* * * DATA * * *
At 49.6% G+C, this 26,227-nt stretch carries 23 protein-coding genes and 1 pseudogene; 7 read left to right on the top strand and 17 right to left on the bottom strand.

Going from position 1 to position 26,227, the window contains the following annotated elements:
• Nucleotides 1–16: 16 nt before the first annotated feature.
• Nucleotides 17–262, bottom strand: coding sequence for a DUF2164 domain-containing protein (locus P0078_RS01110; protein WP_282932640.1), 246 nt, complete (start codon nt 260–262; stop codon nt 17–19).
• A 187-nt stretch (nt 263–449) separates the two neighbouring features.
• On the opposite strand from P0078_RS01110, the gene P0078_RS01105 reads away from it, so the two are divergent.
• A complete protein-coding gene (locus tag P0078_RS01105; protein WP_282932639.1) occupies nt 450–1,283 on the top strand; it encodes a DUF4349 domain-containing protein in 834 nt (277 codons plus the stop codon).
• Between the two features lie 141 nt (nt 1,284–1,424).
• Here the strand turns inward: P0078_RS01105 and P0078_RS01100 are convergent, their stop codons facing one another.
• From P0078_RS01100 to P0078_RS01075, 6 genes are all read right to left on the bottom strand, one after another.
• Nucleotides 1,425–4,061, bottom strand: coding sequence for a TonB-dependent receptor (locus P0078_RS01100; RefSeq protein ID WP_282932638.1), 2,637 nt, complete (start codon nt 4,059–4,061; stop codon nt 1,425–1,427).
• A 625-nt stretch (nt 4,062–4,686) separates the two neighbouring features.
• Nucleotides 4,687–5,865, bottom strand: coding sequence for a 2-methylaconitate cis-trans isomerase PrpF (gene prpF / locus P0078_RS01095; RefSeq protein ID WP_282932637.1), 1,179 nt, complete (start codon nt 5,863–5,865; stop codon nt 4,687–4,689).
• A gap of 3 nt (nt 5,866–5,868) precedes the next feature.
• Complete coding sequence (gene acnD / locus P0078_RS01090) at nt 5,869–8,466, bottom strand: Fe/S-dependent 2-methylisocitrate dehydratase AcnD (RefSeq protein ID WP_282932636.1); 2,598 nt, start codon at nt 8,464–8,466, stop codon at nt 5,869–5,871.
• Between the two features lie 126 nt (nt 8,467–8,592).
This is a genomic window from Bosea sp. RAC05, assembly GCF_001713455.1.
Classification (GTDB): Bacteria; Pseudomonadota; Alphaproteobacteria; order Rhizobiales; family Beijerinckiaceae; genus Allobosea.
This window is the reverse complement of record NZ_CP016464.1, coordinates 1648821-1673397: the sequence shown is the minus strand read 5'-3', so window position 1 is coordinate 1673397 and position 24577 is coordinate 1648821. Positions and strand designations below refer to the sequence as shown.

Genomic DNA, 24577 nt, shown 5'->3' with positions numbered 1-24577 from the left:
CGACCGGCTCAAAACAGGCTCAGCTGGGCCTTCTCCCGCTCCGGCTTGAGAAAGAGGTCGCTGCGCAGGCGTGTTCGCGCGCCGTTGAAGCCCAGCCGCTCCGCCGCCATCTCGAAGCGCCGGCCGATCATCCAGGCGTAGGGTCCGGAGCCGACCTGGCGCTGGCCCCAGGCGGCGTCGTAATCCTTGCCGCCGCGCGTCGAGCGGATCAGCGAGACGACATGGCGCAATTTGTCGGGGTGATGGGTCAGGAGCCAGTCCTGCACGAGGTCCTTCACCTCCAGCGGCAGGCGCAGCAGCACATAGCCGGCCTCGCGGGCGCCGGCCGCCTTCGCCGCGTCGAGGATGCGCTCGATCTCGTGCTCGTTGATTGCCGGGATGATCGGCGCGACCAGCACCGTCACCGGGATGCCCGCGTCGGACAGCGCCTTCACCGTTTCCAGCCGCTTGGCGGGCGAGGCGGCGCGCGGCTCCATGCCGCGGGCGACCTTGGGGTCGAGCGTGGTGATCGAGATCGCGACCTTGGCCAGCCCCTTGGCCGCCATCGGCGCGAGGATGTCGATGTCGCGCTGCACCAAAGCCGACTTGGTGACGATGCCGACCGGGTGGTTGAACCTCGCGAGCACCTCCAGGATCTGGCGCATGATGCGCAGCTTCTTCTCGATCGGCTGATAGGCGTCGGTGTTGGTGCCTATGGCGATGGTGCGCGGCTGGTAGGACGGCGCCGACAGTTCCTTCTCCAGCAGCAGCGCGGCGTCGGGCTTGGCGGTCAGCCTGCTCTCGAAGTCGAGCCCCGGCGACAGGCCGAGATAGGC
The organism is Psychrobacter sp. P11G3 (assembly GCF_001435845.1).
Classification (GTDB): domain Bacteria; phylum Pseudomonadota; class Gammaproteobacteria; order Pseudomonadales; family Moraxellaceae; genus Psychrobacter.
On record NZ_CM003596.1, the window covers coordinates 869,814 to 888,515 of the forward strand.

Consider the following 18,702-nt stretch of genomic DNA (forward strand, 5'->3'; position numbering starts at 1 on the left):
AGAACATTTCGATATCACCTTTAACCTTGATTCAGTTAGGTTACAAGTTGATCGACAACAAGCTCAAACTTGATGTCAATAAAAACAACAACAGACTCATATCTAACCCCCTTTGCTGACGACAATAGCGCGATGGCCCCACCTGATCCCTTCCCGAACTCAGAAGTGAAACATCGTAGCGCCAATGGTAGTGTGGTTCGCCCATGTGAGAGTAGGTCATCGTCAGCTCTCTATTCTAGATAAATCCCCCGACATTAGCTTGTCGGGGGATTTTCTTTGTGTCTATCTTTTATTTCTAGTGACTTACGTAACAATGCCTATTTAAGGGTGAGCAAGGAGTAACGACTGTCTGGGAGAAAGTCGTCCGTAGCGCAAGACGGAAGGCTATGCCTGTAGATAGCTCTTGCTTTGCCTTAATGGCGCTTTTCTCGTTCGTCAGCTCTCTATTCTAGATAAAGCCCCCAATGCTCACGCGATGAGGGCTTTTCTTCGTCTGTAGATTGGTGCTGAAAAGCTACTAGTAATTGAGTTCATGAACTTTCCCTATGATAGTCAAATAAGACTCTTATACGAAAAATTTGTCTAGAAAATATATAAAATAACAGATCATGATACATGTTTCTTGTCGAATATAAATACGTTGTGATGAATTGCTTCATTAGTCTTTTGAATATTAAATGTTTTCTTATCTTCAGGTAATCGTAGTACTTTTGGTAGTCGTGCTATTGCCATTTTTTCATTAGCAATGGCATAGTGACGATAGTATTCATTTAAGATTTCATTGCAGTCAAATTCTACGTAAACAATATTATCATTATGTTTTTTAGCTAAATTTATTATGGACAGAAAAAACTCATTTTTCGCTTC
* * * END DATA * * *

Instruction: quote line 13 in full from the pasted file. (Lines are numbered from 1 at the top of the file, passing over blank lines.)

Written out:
• Nucleotides 4,687–5,865, bottom strand: coding sequence for a 2-methylaconitate cis-trans isomerase PrpF (gene prpF / locus P0078_RS01095; RefSeq protein ID WP_282932637.1), 1,179 nt, complete (start codon nt 5,863–5,865; stop codon nt 4,687–4,689).